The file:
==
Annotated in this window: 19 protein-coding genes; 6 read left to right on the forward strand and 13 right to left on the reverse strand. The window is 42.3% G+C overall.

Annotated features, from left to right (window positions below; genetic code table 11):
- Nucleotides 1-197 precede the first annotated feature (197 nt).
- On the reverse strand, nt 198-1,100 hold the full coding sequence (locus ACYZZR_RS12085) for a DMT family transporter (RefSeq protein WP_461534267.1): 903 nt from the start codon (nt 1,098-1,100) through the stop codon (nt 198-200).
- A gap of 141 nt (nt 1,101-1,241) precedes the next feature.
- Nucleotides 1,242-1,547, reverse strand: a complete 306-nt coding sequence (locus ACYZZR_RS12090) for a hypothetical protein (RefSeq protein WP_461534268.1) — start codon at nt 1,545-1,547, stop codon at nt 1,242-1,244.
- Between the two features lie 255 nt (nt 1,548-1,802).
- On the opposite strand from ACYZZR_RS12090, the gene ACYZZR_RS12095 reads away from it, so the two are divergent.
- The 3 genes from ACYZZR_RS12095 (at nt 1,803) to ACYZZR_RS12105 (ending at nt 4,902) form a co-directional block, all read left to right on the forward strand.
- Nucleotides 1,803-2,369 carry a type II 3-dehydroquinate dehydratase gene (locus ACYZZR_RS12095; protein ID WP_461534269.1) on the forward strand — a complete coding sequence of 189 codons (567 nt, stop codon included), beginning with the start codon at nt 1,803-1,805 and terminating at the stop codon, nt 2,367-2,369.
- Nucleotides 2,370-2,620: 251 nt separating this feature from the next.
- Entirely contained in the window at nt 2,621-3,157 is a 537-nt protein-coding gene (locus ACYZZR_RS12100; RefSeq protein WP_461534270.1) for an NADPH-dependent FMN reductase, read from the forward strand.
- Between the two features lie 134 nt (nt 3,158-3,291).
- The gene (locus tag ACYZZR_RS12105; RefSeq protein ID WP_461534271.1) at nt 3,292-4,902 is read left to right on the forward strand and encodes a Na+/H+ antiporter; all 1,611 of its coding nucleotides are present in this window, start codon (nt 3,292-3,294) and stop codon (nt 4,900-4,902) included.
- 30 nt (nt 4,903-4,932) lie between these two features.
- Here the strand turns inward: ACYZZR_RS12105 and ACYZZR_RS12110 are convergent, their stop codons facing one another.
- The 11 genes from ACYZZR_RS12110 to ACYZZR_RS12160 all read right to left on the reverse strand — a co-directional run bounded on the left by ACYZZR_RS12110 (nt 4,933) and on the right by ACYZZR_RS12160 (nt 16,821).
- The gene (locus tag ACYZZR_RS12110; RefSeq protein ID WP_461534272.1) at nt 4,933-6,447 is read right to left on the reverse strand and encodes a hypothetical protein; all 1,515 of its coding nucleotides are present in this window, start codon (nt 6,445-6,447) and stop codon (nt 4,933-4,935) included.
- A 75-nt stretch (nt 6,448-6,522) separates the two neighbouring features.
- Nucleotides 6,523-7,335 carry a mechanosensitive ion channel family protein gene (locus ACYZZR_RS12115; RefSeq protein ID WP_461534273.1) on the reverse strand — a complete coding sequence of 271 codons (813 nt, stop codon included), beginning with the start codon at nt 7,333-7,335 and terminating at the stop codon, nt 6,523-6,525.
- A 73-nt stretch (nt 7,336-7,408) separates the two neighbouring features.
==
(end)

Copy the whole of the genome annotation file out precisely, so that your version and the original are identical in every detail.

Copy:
Annotated in this window: 19 protein-coding genes; 6 read left to right on the forward strand and 13 right to left on the reverse strand. The window is 42.3% G+C overall.

Annotated features, from left to right (window positions below; genetic code table 11):
- Nucleotides 1-197 precede the first annotated feature (197 nt).
- On the reverse strand, nt 198-1,100 hold the full coding sequence (locus ACYZZR_RS12085) for a DMT family transporter (RefSeq protein WP_461534267.1): 903 nt from the start codon (nt 1,098-1,100) through the stop codon (nt 198-200).
- A gap of 141 nt (nt 1,101-1,241) precedes the next feature.
- Nucleotides 1,242-1,547, reverse strand: a complete 306-nt coding sequence (locus ACYZZR_RS12090) for a hypothetical protein (RefSeq protein WP_461534268.1) — start codon at nt 1,545-1,547, stop codon at nt 1,242-1,244.
- Between the two features lie 255 nt (nt 1,548-1,802).
- On the opposite strand from ACYZZR_RS12090, the gene ACYZZR_RS12095 reads away from it, so the two are divergent.
- The 3 genes from ACYZZR_RS12095 (at nt 1,803) to ACYZZR_RS12105 (ending at nt 4,902) form a co-directional block, all read left to right on the forward strand.
- Nucleotides 1,803-2,369 carry a type II 3-dehydroquinate dehydratase gene (locus ACYZZR_RS12095; protein ID WP_461534269.1) on the forward strand — a complete coding sequence of 189 codons (567 nt, stop codon included), beginning with the start codon at nt 1,803-1,805 and terminating at the stop codon, nt 2,367-2,369.
- Nucleotides 2,370-2,620: 251 nt separating this feature from the next.
- Entirely contained in the window at nt 2,621-3,157 is a 537-nt protein-coding gene (locus ACYZZR_RS12100; RefSeq protein WP_461534270.1) for an NADPH-dependent FMN reductase, read from the forward strand.
- Between the two features lie 134 nt (nt 3,158-3,291).
- The gene (locus tag ACYZZR_RS12105; RefSeq protein ID WP_461534271.1) at nt 3,292-4,902 is read left to right on the forward strand and encodes a Na+/H+ antiporter; all 1,611 of its coding nucleotides are present in this window, start codon (nt 3,292-3,294) and stop codon (nt 4,900-4,902) included.
- 30 nt (nt 4,903-4,932) lie between these two features.
- Here the strand turns inward: ACYZZR_RS12105 and ACYZZR_RS12110 are convergent, their stop codons facing one another.
- The 11 genes from ACYZZR_RS12110 to ACYZZR_RS12160 all read right to left on the reverse strand — a co-directional run bounded on the left by ACYZZR_RS12110 (nt 4,933) and on the right by ACYZZR_RS12160 (nt 16,821).
- The gene (locus tag ACYZZR_RS12110; RefSeq protein ID WP_461534272.1) at nt 4,933-6,447 is read right to left on the reverse strand and encodes a hypothetical protein; all 1,515 of its coding nucleotides are present in this window, start codon (nt 6,445-6,447) and stop codon (nt 4,933-4,935) included.
- A 75-nt stretch (nt 6,448-6,522) separates the two neighbouring features.
- Nucleotides 6,523-7,335 carry a mechanosensitive ion channel family protein gene (locus ACYZZR_RS12115; RefSeq protein ID WP_461534273.1) on the reverse strand — a complete coding sequence of 271 codons (813 nt, stop codon included), beginning with the start codon at nt 7,333-7,335 and terminating at the stop codon, nt 6,523-6,525.
- A 73-nt stretch (nt 7,336-7,408) separates the two neighbouring features.